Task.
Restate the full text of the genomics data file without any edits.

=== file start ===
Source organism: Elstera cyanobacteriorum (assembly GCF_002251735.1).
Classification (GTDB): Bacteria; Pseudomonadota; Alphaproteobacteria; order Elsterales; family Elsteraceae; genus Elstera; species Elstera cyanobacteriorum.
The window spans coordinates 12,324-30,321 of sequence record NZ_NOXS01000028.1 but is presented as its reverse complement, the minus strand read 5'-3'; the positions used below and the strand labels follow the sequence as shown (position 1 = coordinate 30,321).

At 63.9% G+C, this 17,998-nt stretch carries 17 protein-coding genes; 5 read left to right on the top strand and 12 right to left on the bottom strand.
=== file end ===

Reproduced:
Source organism: Elstera cyanobacteriorum (assembly GCF_002251735.1).
Classification (GTDB): Bacteria; Pseudomonadota; Alphaproteobacteria; order Elsterales; family Elsteraceae; genus Elstera; species Elstera cyanobacteriorum.
The window spans coordinates 12,324-30,321 of sequence record NZ_NOXS01000028.1 but is presented as its reverse complement, the minus strand read 5'-3'; the positions used below and the strand labels follow the sequence as shown (position 1 = coordinate 30,321).

At 63.9% G+C, this 17,998-nt stretch carries 17 protein-coding genes; 5 read left to right on the top strand and 12 right to left on the bottom strand.